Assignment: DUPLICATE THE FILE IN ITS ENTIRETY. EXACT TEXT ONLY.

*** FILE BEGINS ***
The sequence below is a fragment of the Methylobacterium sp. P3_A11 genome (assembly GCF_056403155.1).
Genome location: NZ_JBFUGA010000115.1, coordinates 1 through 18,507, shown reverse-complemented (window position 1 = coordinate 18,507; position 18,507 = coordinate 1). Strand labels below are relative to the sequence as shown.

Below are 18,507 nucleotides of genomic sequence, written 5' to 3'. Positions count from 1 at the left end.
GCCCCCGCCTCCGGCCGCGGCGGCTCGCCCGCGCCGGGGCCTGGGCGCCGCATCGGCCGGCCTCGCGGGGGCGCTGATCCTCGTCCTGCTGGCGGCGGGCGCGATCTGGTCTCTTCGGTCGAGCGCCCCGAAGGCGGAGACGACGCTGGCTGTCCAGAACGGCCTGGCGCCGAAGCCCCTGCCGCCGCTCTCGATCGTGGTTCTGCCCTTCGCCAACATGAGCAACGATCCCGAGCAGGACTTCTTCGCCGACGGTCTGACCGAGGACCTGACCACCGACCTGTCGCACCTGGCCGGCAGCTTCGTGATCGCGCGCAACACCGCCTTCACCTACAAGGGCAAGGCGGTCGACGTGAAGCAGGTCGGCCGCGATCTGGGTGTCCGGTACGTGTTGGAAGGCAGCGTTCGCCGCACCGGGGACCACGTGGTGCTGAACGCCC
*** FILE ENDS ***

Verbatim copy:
The sequence below is a fragment of the Methylobacterium sp. P3_A11 genome (assembly GCF_056403155.1).
Genome location: NZ_JBFUGA010000115.1, coordinates 1 through 18,507, shown reverse-complemented (window position 1 = coordinate 18,507; position 18,507 = coordinate 1). Strand labels below are relative to the sequence as shown.

Below are 18,507 nucleotides of genomic sequence, written 5' to 3'. Positions count from 1 at the left end.
GCCCCCGCCTCCGGCCGCGGCGGCTCGCCCGCGCCGGGGCCTGGGCGCCGCATCGGCCGGCCTCGCGGGGGCGCTGATCCTCGTCCTGCTGGCGGCGGGCGCGATCTGGTCTCTTCGGTCGAGCGCCCCGAAGGCGGAGACGACGCTGGCTGTCCAGAACGGCCTGGCGCCGAAGCCCCTGCCGCCGCTCTCGATCGTGGTTCTGCCCTTCGCCAACATGAGCAACGATCCCGAGCAGGACTTCTTCGCCGACGGTCTGACCGAGGACCTGACCACCGACCTGTCGCACCTGGCCGGCAGCTTCGTGATCGCGCGCAACACCGCCTTCACCTACAAGGGCAAGGCGGTCGACGTGAAGCAGGTCGGCCGCGATCTGGGTGTCCGGTACGTGTTGGAAGGCAGCGTTCGCCGCACCGGGGACCACGTGGTGCTGAACGCCC